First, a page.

Millions of years ago the Earth was a spinning ball in space surrounded by enormous clouds of toxic gases – including carbon and methane. This planet had no oxygen and supported no living creature. Then over millions of years microscopic organisms began to evolve into plants. The plants turned into larger plants and slowly began to absorb the poisonous gas. They gradually gained the capacity to absorb sunlight and photosynthesise, and emitted oxygen which in itself facilitated more complex beings and the process of life on earth moved on.
In the course of time millions of living organisms died and decayed into the ground, locking carbon and other noxious chemicals deep in the earth in the form of what we now call ‘fossil fuels’. However, human activity is now releasing these poisons at an alarming rate.
Since the early beginnings of the Industrial Revolution we human beings have been extracting these resources as gas, coal and oil and burning them to produce heat and light. For a few centuries the biology and geography of the earth have been able to naturally absorb any resulting emissions through the oceans, swamps and forests.
But we have now reached the position that 7 billion people living energy-demanding lifestyles are emitting these greenhouse gases so rapidly and in such quantities that this no longer happens effectively.
The percentage of deadly carbon dioxide in the atmosphere has increased from 330 particles per million (ppm) to almost 400 ppm, whilst the safe levels is seen as 350ppm. The consequences of this are already catastrophic and the situation will worsen.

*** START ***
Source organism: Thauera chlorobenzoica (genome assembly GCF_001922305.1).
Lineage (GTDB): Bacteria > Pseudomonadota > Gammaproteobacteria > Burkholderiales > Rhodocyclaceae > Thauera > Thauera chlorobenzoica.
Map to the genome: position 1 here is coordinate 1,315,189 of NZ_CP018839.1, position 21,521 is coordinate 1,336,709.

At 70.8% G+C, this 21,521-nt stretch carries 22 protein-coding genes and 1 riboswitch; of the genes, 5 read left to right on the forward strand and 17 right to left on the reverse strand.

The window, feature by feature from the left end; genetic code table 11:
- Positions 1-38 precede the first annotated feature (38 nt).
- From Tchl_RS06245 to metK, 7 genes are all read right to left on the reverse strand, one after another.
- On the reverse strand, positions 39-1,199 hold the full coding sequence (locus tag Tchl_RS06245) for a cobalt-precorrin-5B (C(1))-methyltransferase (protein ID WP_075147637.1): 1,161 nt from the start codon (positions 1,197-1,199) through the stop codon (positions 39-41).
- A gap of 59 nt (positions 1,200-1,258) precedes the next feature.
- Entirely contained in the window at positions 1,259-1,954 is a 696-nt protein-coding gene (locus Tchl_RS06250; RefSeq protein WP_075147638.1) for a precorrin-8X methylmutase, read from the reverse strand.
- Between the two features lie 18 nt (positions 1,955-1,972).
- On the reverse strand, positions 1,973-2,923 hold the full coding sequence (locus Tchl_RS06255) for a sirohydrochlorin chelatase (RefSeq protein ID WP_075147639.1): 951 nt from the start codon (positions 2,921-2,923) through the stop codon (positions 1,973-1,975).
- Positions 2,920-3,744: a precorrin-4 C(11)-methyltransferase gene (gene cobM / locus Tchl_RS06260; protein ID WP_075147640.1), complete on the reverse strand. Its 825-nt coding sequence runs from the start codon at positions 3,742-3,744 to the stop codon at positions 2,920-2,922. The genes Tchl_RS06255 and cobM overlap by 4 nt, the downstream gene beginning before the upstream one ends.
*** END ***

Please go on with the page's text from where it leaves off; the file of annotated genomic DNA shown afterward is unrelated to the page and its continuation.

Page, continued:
In effect, our human activity is potentially reversing the process of evolution. Species now face extinction as global temperatures rise and the climate becomes unstable and unpredictable. This has to be addressed by our governments, by our businesses, by our communities and by our churches and faith communities.
So what’s to be done?
The actions we need to take are twofold. Firstly, we need radically to stop extracting and burning fossil fuels as soon as possible. The unsavoury message from the world’s scientists is that the situation is so serious that preventing a rise of less than 2oC is almost (but not quite) impossible. We must reduce our carbon emissions and the best way to do this is drastically to decrease the consumption of petroleum and its bio-products (this is why ‘fracking’ is surely the wrong direction to take?).
Secondly, we can reduce our carbon footprints through mitigation too. By reducing our energy use through savings, efficiencies and switching to renewable sources. We also need to disinvest financially from fossil fuel companies and re-invest in more sustainable energies.
To continue to sidestep taking action will be extremely dangerous. It will be ecologically, economically and socially life-threatening. Sir Nicholas Stern and others have already pointed out we need to spend on action now to avoid disaster later.
In reality we are playing at being God. Our drive for excessive material possessions is trapping us in a vice in which the most vulnerable will suffer first and most, but we will all do so in the end.
Instead we could return to where we should belong – earthed in communities that care and share, spurning personal greed and gain and preferring to live for the benefit of all – for the ‘Common Good’ and for our children’s children to come.
These were the strong messages emerging from the 10th Assembly of the European Christian Environment Network (ECEN) which I attended in Hungary last month (see attached summary). We simply cannot go on pretending that Climate Change will go away and leave it for others to solve the mess we are making.
But in the words of the Assembly’s concluding letter to the Churches of Europe ‘Time is short!’
All best wishes – Martyn
PS. See also an 83 second cartoon summary of Climate Negotiations, and Desmond Tutu’s prayer below.